Acton Institute Powerblog

What Would Superman Do?

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The latest take on the “What Would Jesus Do?” (WWJD) phenomenon is passed along by Allen Galbraith of Life is a Journal (HT: Lifehacker).

Allen’s advice: “When dealing with difficult people imagine how one of your role models or heroes would deal with them.” Allen notes the possibilities of using Gandhi, the Dalai Lama, or Jesus as part of this thought experiment. But he also notes, “You could even use fictional characters as role models. In my case I would use Jean Luc Picard or Palmer Joss (from Contact) or Shepherd Book (from Firefly).” Lifehacker includes the example of Batman, who “would probably choose to either A)distract the perp with a new gadget or B)walk away and hide in his Bat Cave.”

Now clearly choosing Gandhi or Superman would be better than say, Hitler or Lex Luthor. This is why Allen also includes the caveat, “At this stage I am hoping you have positive role models!” This raises the ancillary question of how people in North Korea are being influenced, as they are taught to revere the self-proclaimed “Guardian Deity of the Planet” Kim Jong-Il.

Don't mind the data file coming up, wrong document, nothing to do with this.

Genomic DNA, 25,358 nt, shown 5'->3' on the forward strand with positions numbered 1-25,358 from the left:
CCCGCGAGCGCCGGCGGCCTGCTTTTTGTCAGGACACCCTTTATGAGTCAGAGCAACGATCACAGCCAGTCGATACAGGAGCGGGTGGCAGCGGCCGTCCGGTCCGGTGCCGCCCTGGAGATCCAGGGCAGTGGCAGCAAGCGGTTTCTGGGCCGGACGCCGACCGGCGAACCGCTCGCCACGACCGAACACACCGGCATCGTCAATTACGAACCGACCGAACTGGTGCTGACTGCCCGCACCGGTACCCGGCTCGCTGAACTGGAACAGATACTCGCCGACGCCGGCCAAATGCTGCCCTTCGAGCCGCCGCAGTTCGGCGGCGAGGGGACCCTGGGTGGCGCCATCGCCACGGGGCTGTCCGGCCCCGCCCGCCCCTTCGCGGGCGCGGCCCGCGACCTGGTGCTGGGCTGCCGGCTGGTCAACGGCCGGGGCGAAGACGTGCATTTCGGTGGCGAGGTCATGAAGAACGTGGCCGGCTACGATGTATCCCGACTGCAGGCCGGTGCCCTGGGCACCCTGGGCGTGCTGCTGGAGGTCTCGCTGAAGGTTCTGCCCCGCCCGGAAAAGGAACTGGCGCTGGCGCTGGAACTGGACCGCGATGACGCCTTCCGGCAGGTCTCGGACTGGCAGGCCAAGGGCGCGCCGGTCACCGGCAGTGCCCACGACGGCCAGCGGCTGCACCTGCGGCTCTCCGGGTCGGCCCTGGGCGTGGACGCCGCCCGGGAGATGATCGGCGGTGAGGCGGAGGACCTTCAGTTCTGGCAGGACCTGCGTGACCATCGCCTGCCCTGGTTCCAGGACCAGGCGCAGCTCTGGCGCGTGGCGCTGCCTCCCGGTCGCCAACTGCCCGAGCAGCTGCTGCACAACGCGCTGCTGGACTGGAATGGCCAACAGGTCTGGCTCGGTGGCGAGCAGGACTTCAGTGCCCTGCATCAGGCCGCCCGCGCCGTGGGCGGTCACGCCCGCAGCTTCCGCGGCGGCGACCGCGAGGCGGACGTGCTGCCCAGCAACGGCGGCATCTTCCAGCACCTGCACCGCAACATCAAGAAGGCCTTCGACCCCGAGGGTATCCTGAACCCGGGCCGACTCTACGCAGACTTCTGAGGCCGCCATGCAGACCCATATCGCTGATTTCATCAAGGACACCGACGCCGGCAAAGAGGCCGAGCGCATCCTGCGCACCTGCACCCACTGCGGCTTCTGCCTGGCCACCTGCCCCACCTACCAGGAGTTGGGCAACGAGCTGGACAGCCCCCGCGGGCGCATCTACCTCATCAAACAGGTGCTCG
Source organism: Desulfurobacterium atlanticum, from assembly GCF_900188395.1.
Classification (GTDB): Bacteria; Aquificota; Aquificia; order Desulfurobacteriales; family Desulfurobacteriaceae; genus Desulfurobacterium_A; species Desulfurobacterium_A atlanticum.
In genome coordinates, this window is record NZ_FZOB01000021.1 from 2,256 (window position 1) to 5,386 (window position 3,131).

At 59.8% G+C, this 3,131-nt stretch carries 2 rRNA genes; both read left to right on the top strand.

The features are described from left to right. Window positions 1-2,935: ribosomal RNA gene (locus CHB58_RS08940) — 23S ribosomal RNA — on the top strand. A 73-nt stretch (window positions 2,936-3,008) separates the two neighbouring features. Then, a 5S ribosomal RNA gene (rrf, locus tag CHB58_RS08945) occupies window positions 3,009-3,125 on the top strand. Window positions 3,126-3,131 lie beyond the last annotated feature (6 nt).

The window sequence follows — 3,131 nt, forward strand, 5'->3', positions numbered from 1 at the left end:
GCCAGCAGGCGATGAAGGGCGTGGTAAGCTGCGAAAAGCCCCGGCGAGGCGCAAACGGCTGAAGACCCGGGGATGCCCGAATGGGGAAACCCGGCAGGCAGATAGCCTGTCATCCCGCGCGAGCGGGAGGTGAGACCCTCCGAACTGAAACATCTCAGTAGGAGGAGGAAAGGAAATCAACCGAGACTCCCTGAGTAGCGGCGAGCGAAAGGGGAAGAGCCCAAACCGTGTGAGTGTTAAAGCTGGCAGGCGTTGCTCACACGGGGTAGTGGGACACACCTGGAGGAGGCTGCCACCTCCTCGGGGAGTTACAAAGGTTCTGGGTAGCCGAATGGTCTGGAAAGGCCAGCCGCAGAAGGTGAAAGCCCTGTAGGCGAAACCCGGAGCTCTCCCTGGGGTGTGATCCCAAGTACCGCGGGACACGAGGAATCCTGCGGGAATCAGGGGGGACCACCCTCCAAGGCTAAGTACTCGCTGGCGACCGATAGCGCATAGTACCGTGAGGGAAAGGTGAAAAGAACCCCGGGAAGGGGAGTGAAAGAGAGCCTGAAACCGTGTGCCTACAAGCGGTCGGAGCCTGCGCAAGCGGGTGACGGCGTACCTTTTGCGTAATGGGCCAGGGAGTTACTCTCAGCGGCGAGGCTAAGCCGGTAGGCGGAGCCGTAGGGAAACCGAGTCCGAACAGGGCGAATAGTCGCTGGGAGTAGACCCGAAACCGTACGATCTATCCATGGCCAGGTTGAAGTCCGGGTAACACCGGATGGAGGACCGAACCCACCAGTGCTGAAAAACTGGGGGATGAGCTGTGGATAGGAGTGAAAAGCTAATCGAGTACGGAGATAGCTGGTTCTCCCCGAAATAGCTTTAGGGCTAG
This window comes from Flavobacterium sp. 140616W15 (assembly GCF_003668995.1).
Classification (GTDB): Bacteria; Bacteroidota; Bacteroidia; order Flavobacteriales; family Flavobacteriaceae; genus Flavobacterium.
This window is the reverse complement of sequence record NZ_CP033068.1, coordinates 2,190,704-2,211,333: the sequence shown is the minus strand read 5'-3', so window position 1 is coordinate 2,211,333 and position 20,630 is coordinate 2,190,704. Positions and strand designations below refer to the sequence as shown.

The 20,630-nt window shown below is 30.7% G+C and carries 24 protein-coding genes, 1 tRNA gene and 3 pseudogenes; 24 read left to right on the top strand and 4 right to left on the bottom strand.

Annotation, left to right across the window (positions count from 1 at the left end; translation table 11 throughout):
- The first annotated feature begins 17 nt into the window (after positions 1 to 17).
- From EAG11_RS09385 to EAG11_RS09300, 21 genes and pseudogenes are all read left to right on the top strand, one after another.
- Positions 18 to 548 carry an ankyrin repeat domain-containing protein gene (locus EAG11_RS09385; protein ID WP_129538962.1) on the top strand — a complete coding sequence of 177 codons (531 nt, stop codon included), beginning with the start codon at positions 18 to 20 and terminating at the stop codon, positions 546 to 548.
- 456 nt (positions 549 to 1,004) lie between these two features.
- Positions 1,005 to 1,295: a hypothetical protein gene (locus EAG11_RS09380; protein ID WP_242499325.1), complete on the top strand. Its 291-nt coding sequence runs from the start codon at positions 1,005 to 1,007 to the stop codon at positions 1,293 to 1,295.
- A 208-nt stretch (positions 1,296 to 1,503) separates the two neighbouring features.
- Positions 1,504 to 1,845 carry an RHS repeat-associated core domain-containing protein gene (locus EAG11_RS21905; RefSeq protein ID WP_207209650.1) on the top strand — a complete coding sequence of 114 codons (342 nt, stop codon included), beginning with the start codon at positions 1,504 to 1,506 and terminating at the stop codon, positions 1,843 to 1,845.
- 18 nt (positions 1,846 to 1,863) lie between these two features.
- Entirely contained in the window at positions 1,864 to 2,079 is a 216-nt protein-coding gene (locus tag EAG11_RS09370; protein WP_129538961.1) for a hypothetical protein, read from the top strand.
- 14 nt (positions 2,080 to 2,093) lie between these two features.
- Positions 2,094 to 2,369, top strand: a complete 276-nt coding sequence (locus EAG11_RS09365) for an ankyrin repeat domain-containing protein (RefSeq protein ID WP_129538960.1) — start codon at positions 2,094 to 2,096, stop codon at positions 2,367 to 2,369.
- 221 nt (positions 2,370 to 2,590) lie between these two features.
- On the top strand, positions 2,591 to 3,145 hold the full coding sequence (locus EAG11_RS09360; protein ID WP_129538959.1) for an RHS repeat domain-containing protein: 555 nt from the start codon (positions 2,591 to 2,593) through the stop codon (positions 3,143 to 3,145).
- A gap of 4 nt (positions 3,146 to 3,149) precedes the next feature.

For more on substituting super heroes for Jesus, see my “Anti-Christ Superman: The Superhero and the Suffering Servant” (and related PowerBlog commentary).

Jordan J. Ballor Jordan J. Ballor (Dr. theol., University of Zurich; Ph.D., Calvin Theological Seminary) is a senior research fellow and director of publishing at the Acton Institute for the Study of Religion & Liberty. He is also a postdoctoral researcher in theology and economics at the VU University Amsterdam as part of the "What Good Markets Are Good For" project. He is author of Get Your Hands Dirty: Essays on Christian Social Thought (and Action) (Wipf & Stock, 2013), Covenant, Causality, and Law: A Study in the Theology of Wolfgang Musculus (Vandenhoeck & Ruprecht, 2012) and Ecumenical Babel: Confusing Economic Ideology and the Church's Social Witness (Christian's Library Press, 2010), as well as editor of numerous works, including Abraham Kuyper Collected Works in Public Theology. Jordan is also associate director of the Junius Institute for Digital Reformation Research at Calvin Theological Seminary.

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